Dive 32: Naturalist

Again, all 6 of the students and 2 instructors. I kept a bit apart this time and it was less painful with everyone else around. Didn’t get to see as much, but it was easy and quick.

October 26 Mukilteo

Dive 33: Night

Oh, the night dive. After 2 days of diving, working all day and then sitting in traffic we went diving. My husband cam along, which was fun. We both got to suit up together for the first time since spring. I had forgotten how slow the husband is to get ready, so that’s a good thing to know for the future. There may be some additional things that I can do for him to speed up the process of getting in the water.

We finally got in, down past the crappy silty layer, and headed back out to the Geodome. There was enough current and my short F2 fins weren’t really up to the job so I was working really hard to keep up. It turns out that I’m fine with night diving, but working hard means I suck down air too fast and it messes with my brain. The rest of the group managed to completely circle the Geodome before I got half way to the turn that would have let me coast the back side. So I did the smart thing and turned around to meet them instead of fighting my way along the path they’d taken. I realized that the level of effort/oxygen was messing with me and spent the rest of the time being very mindful of my mental state.

We were poking around looking at things when I suddenly realized my right fin had taken off. I used my light exactly the right way (later confirmed by our instructor) and got his attention to show him my exposed boot. It took longer than I like to admit for me to figure out he was trying to get me to kneel in place so he could go look for it. So the group hung out while he’ tried to rescue my fin. There was a little hermit crab making his way somewhere Very Important while we waited, but the current had eaten my fin. Swimming with just one fin and a diver assist is a very weird experience. But we made it back up and in to shore without any additional drama. And I’m now the proud owner of long split fins for better local diving.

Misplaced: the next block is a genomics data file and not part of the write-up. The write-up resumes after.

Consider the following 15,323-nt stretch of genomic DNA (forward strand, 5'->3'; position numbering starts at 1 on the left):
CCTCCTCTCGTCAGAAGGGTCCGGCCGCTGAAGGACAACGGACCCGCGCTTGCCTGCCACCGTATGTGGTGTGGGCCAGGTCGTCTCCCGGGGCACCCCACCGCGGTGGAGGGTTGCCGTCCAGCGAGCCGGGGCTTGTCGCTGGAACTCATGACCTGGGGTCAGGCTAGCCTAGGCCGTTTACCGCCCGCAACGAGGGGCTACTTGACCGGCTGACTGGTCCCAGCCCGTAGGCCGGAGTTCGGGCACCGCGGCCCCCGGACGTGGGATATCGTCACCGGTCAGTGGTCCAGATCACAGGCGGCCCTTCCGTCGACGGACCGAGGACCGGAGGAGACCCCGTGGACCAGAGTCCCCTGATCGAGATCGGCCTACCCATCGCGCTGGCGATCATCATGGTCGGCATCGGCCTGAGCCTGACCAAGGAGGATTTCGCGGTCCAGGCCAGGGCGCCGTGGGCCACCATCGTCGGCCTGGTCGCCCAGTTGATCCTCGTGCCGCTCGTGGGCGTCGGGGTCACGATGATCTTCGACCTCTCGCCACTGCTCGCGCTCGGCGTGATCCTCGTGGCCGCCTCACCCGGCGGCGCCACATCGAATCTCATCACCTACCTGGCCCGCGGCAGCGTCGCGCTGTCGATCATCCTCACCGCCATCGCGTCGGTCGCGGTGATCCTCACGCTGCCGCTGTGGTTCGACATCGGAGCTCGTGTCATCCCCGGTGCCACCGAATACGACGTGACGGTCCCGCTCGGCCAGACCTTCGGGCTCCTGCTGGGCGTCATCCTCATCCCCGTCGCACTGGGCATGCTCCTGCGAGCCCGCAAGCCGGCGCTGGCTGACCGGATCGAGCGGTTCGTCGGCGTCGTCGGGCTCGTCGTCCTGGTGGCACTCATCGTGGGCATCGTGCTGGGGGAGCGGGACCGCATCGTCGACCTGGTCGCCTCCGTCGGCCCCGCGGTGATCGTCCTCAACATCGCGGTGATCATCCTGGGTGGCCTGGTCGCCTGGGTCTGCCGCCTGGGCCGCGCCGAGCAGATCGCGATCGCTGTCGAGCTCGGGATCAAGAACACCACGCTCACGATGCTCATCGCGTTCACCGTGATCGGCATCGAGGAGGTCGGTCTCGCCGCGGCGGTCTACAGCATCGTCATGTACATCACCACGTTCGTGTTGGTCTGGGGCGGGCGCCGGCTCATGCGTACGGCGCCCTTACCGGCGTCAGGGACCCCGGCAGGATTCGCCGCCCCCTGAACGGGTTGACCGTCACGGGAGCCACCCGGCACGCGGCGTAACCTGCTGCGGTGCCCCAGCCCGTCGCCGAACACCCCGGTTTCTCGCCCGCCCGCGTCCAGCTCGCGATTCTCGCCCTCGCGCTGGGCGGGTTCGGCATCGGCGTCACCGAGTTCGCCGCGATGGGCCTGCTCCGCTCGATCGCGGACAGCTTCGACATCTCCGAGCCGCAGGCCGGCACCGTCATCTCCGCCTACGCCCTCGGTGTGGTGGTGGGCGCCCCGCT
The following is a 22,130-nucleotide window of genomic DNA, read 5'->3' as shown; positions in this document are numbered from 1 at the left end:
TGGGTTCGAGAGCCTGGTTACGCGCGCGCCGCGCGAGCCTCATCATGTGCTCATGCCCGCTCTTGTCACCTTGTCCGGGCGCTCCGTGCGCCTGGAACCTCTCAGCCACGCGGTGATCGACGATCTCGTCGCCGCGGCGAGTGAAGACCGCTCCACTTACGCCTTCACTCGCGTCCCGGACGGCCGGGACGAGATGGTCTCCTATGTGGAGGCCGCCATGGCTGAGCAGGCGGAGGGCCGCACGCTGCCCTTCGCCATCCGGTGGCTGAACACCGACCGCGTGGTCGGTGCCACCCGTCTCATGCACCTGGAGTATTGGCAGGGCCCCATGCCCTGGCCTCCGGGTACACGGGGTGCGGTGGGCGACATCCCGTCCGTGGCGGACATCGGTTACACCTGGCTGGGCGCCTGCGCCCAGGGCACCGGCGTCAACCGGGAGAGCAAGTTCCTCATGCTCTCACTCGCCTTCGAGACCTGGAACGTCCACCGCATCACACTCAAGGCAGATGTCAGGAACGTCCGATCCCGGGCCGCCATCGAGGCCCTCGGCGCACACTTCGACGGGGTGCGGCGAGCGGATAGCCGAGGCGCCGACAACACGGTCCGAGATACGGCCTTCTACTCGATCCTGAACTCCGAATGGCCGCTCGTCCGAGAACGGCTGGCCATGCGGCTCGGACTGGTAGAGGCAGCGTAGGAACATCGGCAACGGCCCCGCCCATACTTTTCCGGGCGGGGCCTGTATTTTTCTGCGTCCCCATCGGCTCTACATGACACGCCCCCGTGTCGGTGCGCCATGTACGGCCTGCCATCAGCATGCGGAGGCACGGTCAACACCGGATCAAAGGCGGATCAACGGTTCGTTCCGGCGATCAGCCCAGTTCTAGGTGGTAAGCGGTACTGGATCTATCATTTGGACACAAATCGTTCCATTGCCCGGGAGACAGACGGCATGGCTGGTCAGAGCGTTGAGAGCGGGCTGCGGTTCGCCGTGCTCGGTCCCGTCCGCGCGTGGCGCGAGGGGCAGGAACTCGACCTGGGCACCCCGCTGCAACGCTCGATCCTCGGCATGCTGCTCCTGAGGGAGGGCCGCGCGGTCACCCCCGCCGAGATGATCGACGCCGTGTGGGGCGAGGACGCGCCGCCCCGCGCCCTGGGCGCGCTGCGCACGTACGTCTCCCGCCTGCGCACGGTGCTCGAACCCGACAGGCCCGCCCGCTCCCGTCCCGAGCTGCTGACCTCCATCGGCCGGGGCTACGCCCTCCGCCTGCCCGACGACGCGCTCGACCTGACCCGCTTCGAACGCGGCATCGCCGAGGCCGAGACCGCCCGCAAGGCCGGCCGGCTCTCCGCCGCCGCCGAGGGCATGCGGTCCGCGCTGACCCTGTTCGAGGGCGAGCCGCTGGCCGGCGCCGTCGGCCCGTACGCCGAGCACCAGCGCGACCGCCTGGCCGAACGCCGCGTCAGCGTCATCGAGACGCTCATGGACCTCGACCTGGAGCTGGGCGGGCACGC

• Gear
    • drysuit
    • steel short tank
    • heavy duty neoprene hood and gloves
    • F2 fins
    • 28 pounds (4 on the back)
    • Ziegler Ranger BC
    • molded mouthpiece (still loving it)
    • tights, polypropylene socks, wool socks and polypropylene pants
    • 2 layers of polypropylene shirts, my heated shirt (which I never turned on), long sleeve tshirt
    • flannel undergarment
  • Dive 1
    • 54F
    • Max depth: 20 feet
    • 20 minutes
  • Surface Interval: 1:13
  • Dive 2
    • 55F
    • Max depth: 66 feet
    • 23 minutes
  • Dive 3
    • 54F
    • Max depth: 76 feet
    • 24 minutes
  • Surface Interval: 1:02
  • Dive 4
    • Max depth: 58 feet
    • 19 minutes
  • Dive 5
    • 55 F
    • Max depth: 54 feet
    • 23 minutes
Crossposted from Journey to the Center, comment here or there with OpenID.
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  • 1
Congrats! And doing your advanced in dry suits is extra tough so bonus points to you!

I lost a fin on the entry to diving the Thistlegorm in Egypt. There were currents so the DM was super insistent on descending the second we hit the water. He was sort of scary so even though my fin flopped off I just went down and did the entire wreck dive, at 32 meters with current, with one fin. The video is hilarious - all these super relaxed divers then I go by flapping around with one fin.

Oh wow, that sounds like a crazy challenge! I can't imagine being able to maneuver in those conditions with just one fin.

  • 1